AN archaeological investigation spanning 20 years has led to the rediscovery of lost grounds at a building which stood at the heart of the Scottish Enlightenment.

Newhailes House and Gardens was described in the 1750s as having the “most learned library in Europe” and was owned by Sir David Dalrymple, with some of the greatest scholars and writers of the Enlightenment period frequenting it.

Originally called “Whitehill”, the Musselburgh house – built by Scottish architect James Smith in a style influenced by Venetian architect Andrea Palladio – was purchased by the Dalrymple family in 1709.

The surrounding landscape underwent major improvements in 1812, before becoming difficult for the family to maintain.

Some key features in the grounds were subsequently being vandalised and reclaimed by the undergrowth, including its notable shell house, which was inspired and designed by Jenny Dalrymple.

But the estate, house and its contents were donated to the National Trust for Scotland (NTS) back in January 1997 by the trustees of the late Mark Dalrymple – which paved the way for two decades of detailed investigation involving historians, hundreds of volunteers and locals.

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Now, the original features have been rediscovered, in addition to the grand plan for the property – meaning people can walk the old paths and experience the grounds as visitors to the property would have at the time.

Nearly 200 fragments of the estate’s tea house were retrieved from the burn running through the property, in addition to two original shell-decorated timber planks from inside the shell house. New light has also been shed on the history of the property’s old walled kitchen garden and the ladies walk.

Daniel Rhodes, one of the NTS archaeologists who helped lead the investigation, said: “Visiting today, there is a hidden gem element to the property as the features are tucked away within the landscape.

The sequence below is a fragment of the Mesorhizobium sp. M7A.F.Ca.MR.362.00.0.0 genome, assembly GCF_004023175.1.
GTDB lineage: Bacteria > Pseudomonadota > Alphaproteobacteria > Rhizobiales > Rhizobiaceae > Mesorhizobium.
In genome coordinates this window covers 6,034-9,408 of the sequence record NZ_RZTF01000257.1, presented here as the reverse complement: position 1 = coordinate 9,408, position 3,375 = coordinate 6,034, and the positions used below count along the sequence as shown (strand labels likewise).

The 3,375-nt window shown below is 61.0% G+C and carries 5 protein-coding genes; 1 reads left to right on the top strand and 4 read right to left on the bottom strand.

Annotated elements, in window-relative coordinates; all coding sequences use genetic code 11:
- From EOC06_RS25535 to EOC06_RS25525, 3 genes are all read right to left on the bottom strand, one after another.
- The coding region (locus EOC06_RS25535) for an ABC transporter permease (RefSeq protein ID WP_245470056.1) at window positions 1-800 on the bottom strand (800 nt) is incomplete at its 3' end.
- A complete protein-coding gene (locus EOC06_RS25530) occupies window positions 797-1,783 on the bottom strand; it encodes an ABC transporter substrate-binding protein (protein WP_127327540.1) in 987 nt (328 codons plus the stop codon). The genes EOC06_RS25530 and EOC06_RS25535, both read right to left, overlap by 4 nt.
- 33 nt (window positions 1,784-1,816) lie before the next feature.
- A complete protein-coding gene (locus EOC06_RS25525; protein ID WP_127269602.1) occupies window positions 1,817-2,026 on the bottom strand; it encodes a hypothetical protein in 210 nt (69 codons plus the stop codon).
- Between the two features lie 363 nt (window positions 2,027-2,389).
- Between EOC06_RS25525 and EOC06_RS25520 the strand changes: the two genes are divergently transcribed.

“A lot are still ruinous, we have never renovated them, but that almost adds to the experience. They are showing every single part of their history, when the family stopped looking after them and when the property opened to the public – before the National Trust for Scotland took over the property.

“They are showing their age. We have carried out stabilising work, but this is part of the romance of it.

“We started off by walking the landscape, identifying the physical elements and what we can see.

“We combine that with maps, plans, family diaries and estate books. We then piece all of those different parts together as a desktop body of work. Then we go out and start to uncover the hidden elements.

“Getting our hands on it physically and exploring the property is what revealed the full art of it to us.”

The ground-breaking methods used in the build have also been uncovered, including the retrieving and utilising of industrial waste from local sites such as the nearby saltworks and Prestonpans Pottery.

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These raw materials were used to bring to life the shell house, which had a “reflective and lava-like appearance”.

“We have not restored the shell house, but we have rescued everything that fell off it,” said Rhodes. “We have collected all of the pieces over the years and analysed how they all fitted together, to create a picture of what it looked like in its full glory. It’s a unique building. It shows the efforts and thinking of Jenny Dalrymple, who took responsibility for the design of the building. It has a very unique and ‘personal’ personality.

“Some of the materials are also very unique, some were actually industrial waste. It’s a very modern approach to building. They have recycled all of these industrial materials and used them to make this artistic statement.”

The grounds at Newhailes are now open to the public following NTS site closures as a result of Covid-19.